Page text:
Systems Change

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By Dr. Debra Colley

Through our Vincentian mission,  we ask …

 What must be done? and  How must it be done?

photo (5)Our journey in France allowed us to walk through cities where these questions began to unfold in the life of St. Vincent de Paul.   We gathered in Folleville realizing that we would not have our community of Vincentians had it not been for the history of all that transpired in that town – the question of “what must be done”  was asked here.

photo (4)We walked the path in Chatillon-sur-Chalaronne where the townspeople came to assist a neighbor in need – with so much food,  St. Vincent knew that we needed to organize the great charity of people – “how must it be done”  was asked here,  providing a clear example of systems change.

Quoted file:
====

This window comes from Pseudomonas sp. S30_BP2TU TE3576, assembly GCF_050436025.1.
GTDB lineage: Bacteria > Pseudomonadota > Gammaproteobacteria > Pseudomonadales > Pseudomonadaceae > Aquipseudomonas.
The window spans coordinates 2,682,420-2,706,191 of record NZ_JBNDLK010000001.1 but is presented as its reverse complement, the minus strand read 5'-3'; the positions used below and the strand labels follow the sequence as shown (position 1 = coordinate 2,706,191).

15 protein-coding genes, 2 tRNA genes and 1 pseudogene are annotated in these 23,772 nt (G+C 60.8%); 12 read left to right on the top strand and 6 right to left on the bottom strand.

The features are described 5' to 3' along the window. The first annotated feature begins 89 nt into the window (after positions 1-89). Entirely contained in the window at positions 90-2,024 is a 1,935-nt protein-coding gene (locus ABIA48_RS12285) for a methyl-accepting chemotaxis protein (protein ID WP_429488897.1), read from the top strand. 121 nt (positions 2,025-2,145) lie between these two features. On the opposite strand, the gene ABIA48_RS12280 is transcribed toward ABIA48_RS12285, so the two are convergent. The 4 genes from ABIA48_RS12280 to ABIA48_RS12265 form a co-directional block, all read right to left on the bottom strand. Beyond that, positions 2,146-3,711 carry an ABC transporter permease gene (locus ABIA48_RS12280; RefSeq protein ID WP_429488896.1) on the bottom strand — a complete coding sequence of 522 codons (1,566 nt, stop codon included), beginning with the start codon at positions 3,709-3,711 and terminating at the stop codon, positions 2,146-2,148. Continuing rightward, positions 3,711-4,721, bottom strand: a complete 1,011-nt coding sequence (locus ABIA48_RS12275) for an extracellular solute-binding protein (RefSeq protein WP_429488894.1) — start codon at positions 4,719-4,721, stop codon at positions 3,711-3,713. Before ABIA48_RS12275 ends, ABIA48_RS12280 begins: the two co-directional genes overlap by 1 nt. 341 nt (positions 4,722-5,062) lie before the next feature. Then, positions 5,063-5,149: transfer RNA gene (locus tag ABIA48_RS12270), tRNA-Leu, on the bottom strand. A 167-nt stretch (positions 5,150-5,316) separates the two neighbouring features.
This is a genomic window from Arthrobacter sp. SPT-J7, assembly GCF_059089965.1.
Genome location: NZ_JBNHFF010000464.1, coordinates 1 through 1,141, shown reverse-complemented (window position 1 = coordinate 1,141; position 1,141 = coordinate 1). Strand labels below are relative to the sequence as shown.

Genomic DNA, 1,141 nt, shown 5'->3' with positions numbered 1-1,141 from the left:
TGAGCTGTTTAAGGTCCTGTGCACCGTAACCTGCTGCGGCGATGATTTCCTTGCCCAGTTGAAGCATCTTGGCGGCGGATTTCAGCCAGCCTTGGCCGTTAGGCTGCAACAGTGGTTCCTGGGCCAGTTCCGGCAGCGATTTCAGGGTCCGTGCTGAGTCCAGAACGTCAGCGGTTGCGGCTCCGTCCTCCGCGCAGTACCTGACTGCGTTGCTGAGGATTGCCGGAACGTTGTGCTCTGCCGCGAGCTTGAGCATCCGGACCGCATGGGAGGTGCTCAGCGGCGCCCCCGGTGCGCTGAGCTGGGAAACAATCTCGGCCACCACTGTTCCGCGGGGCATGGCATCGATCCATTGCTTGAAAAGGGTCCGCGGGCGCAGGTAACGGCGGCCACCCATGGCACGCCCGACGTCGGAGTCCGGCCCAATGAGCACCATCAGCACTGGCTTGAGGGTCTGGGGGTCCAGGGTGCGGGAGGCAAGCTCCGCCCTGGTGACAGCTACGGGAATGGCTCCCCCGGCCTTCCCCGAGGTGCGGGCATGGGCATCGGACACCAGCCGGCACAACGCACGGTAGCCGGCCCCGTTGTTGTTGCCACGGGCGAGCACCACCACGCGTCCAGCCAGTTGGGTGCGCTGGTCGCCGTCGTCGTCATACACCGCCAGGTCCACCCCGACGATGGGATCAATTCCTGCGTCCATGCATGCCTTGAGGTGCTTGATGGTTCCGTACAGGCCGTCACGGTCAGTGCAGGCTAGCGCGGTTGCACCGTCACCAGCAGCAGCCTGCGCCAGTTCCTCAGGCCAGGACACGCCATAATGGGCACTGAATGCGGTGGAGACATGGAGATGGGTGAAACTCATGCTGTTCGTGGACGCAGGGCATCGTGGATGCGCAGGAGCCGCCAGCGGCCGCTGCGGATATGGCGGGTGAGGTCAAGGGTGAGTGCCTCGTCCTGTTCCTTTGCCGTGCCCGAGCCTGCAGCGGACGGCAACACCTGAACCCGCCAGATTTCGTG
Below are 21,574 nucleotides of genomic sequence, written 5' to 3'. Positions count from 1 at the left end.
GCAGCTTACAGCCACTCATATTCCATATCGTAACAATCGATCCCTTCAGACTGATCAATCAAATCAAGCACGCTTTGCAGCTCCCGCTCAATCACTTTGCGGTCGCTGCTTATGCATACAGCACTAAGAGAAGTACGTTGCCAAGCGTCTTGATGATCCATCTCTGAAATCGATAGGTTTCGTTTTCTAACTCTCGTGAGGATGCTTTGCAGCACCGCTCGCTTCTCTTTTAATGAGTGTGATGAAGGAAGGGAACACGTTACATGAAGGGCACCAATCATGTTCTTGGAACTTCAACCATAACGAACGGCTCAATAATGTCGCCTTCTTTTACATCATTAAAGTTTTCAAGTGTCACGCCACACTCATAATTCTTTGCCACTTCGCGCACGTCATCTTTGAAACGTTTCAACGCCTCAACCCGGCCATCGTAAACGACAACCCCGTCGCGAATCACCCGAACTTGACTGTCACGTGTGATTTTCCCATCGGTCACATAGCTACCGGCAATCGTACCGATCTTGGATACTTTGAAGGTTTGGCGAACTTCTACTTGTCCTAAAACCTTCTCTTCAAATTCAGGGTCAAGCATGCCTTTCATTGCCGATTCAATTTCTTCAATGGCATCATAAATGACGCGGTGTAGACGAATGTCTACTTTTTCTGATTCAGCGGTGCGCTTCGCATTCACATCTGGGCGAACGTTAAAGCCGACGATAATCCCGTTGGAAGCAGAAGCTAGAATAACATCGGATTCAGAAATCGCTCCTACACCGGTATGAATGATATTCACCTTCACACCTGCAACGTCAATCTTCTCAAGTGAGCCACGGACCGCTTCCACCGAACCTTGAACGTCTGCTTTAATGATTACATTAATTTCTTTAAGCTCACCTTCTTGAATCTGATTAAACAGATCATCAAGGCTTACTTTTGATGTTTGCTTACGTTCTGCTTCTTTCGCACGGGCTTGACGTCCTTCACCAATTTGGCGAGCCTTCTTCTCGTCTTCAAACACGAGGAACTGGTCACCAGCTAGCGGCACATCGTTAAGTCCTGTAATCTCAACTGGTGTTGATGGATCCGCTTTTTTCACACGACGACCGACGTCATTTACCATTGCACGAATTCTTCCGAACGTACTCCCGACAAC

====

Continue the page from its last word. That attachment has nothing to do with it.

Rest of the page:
As leaders,  we must think about the effectiveness of our ‘best efforts’ if not organized and sustainable.  Our greatest challenges in serving those most in need require this systems thinking  – a purposefully planned and organized use of the goodness of people,  the professionalism and knowledge of the related disciplines,  and the effective use of resources.    The transformation that is needed to address issues of poverty today requires nothing less.

photo (3)photo (2)Our journey continues;  however,  I am struck by the relevance of these two questions (what must be done and how should it be done) in our leadership and in the issues facing our schools,  families,  and communities.   My question becomes  … how are we answering  them?

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